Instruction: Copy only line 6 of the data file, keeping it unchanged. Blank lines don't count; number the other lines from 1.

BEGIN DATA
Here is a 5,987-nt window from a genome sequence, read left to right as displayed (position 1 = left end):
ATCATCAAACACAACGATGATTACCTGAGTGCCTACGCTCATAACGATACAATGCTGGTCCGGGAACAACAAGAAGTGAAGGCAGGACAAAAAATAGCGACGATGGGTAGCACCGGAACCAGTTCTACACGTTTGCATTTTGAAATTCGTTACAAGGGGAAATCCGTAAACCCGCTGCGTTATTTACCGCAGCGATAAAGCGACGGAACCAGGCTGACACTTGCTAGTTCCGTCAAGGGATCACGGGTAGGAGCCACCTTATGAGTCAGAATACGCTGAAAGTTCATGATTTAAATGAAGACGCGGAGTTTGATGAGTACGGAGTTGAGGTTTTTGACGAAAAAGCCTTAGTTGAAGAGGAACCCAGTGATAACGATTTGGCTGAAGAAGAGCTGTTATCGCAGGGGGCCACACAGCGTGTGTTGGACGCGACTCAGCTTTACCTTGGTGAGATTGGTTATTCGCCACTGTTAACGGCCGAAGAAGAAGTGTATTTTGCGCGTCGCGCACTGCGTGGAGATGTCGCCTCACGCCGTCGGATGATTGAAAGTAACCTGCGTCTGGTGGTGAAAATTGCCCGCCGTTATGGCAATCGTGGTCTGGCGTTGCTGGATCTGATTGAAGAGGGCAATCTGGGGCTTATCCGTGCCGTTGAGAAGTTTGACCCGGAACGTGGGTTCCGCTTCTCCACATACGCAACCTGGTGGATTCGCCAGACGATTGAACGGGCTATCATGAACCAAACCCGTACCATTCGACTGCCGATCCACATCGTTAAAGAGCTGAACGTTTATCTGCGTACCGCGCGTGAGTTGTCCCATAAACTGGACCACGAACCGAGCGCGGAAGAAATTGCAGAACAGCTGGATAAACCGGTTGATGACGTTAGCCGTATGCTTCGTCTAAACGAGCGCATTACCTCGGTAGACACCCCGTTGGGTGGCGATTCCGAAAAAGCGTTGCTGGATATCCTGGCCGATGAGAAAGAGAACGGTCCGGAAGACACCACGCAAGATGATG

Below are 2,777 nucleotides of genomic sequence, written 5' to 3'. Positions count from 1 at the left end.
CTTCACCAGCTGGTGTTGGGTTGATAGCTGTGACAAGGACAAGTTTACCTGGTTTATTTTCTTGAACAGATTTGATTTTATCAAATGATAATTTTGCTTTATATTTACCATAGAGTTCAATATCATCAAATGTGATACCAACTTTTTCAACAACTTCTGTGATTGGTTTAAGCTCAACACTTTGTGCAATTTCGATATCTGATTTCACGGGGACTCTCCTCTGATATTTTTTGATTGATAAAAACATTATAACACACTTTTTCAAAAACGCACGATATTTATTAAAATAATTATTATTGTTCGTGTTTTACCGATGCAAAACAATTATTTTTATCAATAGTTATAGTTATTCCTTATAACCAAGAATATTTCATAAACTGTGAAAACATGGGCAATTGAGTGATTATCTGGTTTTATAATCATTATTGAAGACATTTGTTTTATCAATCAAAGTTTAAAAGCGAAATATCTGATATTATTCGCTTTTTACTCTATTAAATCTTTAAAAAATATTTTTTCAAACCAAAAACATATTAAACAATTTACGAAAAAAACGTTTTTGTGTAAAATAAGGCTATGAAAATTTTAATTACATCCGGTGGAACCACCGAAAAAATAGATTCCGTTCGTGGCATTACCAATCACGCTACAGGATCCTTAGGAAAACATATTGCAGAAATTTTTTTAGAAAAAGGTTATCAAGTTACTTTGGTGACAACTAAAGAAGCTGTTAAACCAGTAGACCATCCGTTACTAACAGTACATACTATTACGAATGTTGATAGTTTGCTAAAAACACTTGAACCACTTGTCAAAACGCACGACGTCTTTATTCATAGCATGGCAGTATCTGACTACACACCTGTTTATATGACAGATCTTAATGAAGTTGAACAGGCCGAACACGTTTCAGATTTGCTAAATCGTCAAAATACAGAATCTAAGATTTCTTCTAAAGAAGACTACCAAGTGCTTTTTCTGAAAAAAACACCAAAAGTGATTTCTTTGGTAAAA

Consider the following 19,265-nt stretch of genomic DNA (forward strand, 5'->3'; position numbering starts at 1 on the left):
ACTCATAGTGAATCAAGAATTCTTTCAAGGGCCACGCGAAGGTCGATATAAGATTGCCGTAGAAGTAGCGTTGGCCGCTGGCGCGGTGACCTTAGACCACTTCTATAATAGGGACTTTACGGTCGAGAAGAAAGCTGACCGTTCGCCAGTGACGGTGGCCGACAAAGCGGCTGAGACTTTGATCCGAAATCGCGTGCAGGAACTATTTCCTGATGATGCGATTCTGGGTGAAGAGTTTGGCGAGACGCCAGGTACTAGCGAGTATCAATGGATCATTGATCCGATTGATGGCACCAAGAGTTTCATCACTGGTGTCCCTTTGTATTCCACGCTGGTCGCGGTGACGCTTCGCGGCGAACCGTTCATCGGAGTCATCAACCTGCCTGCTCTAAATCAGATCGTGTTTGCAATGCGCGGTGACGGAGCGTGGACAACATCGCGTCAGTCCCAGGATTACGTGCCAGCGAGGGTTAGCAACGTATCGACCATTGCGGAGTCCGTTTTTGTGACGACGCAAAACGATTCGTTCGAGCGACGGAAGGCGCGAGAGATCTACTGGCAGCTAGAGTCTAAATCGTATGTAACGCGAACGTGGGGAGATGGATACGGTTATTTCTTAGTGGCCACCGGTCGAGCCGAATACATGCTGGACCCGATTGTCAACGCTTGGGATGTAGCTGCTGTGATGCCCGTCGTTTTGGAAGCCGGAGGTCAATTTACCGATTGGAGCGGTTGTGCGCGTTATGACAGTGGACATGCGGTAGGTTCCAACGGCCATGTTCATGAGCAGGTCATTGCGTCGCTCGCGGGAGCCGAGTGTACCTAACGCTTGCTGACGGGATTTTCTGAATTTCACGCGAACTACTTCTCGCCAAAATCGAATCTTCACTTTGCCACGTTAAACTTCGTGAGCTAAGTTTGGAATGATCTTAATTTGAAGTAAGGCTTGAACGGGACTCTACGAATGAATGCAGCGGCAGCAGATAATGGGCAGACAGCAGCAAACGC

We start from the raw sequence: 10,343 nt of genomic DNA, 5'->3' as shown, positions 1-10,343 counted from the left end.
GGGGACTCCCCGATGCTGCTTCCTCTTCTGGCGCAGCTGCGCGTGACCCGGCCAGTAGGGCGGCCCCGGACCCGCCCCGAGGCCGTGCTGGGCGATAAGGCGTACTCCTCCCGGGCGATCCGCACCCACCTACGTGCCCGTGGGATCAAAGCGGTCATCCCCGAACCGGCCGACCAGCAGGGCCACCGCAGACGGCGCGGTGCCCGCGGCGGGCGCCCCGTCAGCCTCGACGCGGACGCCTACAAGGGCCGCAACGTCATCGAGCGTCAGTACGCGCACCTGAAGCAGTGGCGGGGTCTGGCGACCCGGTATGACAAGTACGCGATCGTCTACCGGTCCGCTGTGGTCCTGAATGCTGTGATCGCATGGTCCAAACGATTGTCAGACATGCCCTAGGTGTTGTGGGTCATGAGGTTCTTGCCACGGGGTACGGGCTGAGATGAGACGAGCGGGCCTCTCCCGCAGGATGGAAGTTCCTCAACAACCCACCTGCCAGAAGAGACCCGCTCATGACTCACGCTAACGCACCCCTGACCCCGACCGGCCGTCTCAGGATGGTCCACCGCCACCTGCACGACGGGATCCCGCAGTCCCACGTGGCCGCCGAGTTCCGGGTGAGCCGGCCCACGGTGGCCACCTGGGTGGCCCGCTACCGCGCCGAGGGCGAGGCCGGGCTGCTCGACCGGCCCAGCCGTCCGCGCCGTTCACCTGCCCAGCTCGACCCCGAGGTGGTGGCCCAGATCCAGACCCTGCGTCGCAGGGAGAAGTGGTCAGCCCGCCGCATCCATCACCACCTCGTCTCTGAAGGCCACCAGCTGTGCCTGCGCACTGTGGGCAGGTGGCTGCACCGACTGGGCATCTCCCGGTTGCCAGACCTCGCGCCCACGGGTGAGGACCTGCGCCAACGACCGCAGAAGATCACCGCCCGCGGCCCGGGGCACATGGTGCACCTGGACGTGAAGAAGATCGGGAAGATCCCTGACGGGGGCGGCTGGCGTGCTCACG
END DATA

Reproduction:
ACTCATAGTGAATCAAGAATTCTTTCAAGGGCCACGCGAAGGTCGATATAAGATTGCCGTAGAAGTAGCGTTGGCCGCTGGCGCGGTGACCTTAGACCACTTCTATAATAGGGACTTTACGGTCGAGAAGAAAGCTGACCGTTCGCCAGTGACGGTGGCCGACAAAGCGGCTGAGACTTTGATCCGAAATCGCGTGCAGGAACTATTTCCTGATGATGCGATTCTGGGTGAAGAGTTTGGCGAGACGCCAGGTACTAGCGAGTATCAATGGATCATTGATCCGATTGATGGCACCAAGAGTTTCATCACTGGTGTCCCTTTGTATTCCACGCTGGTCGCGGTGACGCTTCGCGGCGAACCGTTCATCGGAGTCATCAACCTGCCTGCTCTAAATCAGATCGTGTTTGCAATGCGCGGTGACGGAGCGTGGACAACATCGCGTCAGTCCCAGGATTACGTGCCAGCGAGGGTTAGCAACGTATCGACCATTGCGGAGTCCGTTTTTGTGACGACGCAAAACGATTCGTTCGAGCGACGGAAGGCGCGAGAGATCTACTGGCAGCTAGAGTCTAAATCGTATGTAACGCGAACGTGGGGAGATGGATACGGTTATTTCTTAGTGGCCACCGGTCGAGCCGAATACATGCTGGACCCGATTGTCAACGCTTGGGATGTAGCTGCTGTGATGCCCGTCGTTTTGGAAGCCGGAGGTCAATTTACCGATTGGAGCGGTTGTGCGCGTTATGACAGTGGACATGCGGTAGGTTCCAACGGCCATGTTCATGAGCAGGTCATTGCGTCGCTCGCGGGAGCCGAGTGTACCTAACGCTTGCTGACGGGATTTTCTGAATTTCACGCGAACTACTTCTCGCCAAAATCGAATCTTCACTTTGCCACGTTAAACTTCGTGAGCTAAGTTTGGAATGATCTTAATTTGAAGTAAGGCTTGAACGGGACTCTACGAATGAATGCAGCGGCAGCAGATAATGGGCAGACAGCAGCAAACGC